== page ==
“Church has lent its voice to be voice of the poor”: Bishop in Mozambique amid Attacks

Bishop Luiz Fernando Lisboa of Diocese of Pemba, in Cabo Delgado in the north of Mozambique.

A Bishop in Mozambique says the Catholic Church in the Southern African nation has become the voice of the country’s poor people who are suffering “the most” amid armed conflict in the region of Cabo Delgado that is part of Pemba Diocese.

“The Church has lent its voice to be the voice of the poor, of those who have no time, of those who do not have the opportunity of being in front of a camera, as I am now, and of being able to speak,” Bishop Luiz Fernando Lisboa of Mozambique’s Pemba Diocese says in an interview with Aid to the Church in Need (ACN) International.

In the report about the interview published Thursday, December 3, Bishop Lisboa says speaking on behalf of the poor “is the first work” and that “the Church is committed to the truth because we follow Jesus, who said: ‘I am the way, the truth and the life’.”

“We are not afraid because we are telling the truth,” the Bishop, a member of the Congregation of the Passion of Jesus Christ (CP), popularly known as Passionists says in the interview report obtained by ACI Africa.

By speaking up against the violence, Bishop Lisboa says, the Church in Mozambique is doing “what Pope Francis speaks about so often: we want to save people’s dignity; we want social justice; we want people to have their rights respected, we want people to live in peace.”


“This is not asking too much. It is in the constitutions of all countries, in the Universal Declaration of Human Rights, in the Bible itself and in the Koran. What we religious people ask for is peace,” the Local Ordinary of Pemba that covers Cabo Delgado Province emphasizes and poses, “Is it too much to ask for peace? That is the work of the Church.”

Located in Northern Mozambique, Cabo Delgado has witnessed growing instability since October 2017 when Islamist jihadists attacked a military base and a police station in the Coastal town of Mocimboa da Praia, where foreign companies are undertaking a US$ 60 billion gas oil project. Two police officers died in the attack.

The three-year violent insurgency has reportedly led to the displacement of at least 355,000 people according to the UNHCR whose leadership is now appealing for US$ 19.2 million to meet the most basic needs of the displaced people.

“Over half a million displaced people need everything! They need food, clothes, medicine, pots, they need attention, a place to live, everything,” Bishop Lisboa says in the December 3 report and adds, “It is a war that has brought much suffering to all of us.” 

War has only losers, but those who suffer most are the poorest, the Brazilian-born Prelate bemoans in the interview with the Pontifical foundation, ACN International.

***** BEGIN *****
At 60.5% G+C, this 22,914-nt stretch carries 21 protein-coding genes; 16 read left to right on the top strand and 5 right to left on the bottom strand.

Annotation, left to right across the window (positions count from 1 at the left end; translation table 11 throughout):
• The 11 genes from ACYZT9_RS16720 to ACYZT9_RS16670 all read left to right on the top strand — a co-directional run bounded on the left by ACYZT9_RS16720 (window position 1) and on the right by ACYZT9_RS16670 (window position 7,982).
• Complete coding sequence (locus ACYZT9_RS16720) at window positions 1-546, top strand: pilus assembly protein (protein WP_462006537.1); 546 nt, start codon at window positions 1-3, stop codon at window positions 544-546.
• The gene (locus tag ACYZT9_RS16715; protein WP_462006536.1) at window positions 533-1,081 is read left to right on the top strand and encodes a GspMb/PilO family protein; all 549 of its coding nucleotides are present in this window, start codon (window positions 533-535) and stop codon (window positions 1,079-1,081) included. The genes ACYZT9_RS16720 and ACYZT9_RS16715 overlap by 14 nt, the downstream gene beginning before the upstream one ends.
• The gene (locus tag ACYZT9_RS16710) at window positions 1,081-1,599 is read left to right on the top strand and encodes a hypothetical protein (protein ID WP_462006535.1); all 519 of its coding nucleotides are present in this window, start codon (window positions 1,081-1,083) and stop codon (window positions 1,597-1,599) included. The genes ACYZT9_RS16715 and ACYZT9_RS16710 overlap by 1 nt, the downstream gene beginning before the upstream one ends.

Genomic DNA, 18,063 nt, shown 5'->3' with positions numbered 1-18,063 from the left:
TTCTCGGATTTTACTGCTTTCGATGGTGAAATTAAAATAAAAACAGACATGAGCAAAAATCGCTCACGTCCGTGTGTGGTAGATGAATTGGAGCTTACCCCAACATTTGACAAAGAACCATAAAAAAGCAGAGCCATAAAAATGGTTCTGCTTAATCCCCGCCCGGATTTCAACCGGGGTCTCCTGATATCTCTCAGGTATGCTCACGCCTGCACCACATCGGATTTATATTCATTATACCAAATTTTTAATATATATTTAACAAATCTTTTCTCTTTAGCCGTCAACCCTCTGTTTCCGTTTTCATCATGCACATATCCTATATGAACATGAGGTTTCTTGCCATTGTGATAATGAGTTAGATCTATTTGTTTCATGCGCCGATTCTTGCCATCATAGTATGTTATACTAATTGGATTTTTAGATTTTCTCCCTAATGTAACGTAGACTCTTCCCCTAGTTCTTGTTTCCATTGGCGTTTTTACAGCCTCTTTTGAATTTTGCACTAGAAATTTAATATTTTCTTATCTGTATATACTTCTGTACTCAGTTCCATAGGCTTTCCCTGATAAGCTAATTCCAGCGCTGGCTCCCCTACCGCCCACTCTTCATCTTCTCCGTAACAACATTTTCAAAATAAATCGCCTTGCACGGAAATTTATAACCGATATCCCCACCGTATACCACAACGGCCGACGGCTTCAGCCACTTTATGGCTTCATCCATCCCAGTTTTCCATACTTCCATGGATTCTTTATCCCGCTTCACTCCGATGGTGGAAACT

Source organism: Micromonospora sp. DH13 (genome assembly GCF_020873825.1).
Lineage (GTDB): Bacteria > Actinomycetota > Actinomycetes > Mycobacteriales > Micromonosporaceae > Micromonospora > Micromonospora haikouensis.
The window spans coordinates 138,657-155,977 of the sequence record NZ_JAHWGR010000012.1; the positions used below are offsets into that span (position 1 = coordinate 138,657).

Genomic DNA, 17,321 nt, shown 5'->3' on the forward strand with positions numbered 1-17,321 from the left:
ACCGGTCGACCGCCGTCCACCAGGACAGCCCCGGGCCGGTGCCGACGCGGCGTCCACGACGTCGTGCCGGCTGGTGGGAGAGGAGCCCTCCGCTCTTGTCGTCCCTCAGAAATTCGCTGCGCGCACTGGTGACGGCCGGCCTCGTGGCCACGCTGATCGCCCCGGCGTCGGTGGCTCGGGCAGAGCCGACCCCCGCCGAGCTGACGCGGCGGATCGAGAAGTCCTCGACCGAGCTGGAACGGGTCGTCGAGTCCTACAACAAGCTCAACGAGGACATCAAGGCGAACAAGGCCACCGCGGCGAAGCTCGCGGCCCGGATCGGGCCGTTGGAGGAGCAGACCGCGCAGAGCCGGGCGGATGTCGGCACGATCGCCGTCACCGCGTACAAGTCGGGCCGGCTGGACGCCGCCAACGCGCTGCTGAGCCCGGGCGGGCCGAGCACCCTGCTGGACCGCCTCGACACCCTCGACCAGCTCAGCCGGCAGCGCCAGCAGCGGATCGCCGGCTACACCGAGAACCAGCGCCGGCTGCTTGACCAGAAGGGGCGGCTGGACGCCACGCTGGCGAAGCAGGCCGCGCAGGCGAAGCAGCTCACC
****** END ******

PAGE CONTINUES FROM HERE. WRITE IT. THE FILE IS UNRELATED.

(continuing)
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Amid the violence and subsequent displacement of people, the 64-year-old Bishop says that all the missionaries are united and are “all working to minimize this humanitarian crisis, to meet the most vulnerable, to try to do something to reduce suffering.”

“The Church has worked through Caritas, which is its humanitarian arm, to respond to this emergency we have experienced,” the Bishop of Pemba who has often denounced the violence says.

Making reference to the Catholic Church in Mozambique, he reiterates, “We are all working to minimize this humanitarian crisis, to meet the most vulnerable, to try to do something to reduce suffering. We are not afraid because we are telling the truth.”

In the wake of escalating violence in Cabo Delgado, jihadists destroyed the Diocese’s second oldest church, the Mission of the Sacred Heart of Jesus in Nangololo, which the insurgents had reportedly occupied for 20 days.

“The second most important mission of the Diocese has been totally destroyed, the church, the Priests’ house, the Sisters’ house, the community radio, the outpatient clinic – totally devastated,” Bishop Lisboa says referencing various Church projects at the Catholic Mission of Nangololo of his Diocese of Pemba.


He adds, “The people had already fled the mission through the woods, to other cities and here to Pemba. We help many people, so that they can go to safer places.”

On the cause of the three-year-old conflict, Bishop Lisboa who has shepherded the people of God in Pemba since his appointment in June 2013 clarifies, “Christians are not the main target of terrorists.”

“Many important Christian churches like the one I have mentioned, the mission of Nangololo, have been burned. The historic church of Mocímboa da Praia has been burned as well as many rural chapels,” he says in the December 3 report adding, “Mosques have also been burned.”

Others who have been killed include, catechists, community animators, two Catholic Sisters, as well as a Muslim chief and other leaders, the Bishop says reiterating, “It is not a war against Christians.”

“Among the religious leaders here in Cabo Delgado, Mozambique, we have a good relationship and there has never been a problem between us,” he adds.

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To those behind the insurgency in Cabo Delgado, Bishop Lisboa says, “There are no winners in wars. We all lose. There are people who profit; they think they win, but they are also losers.”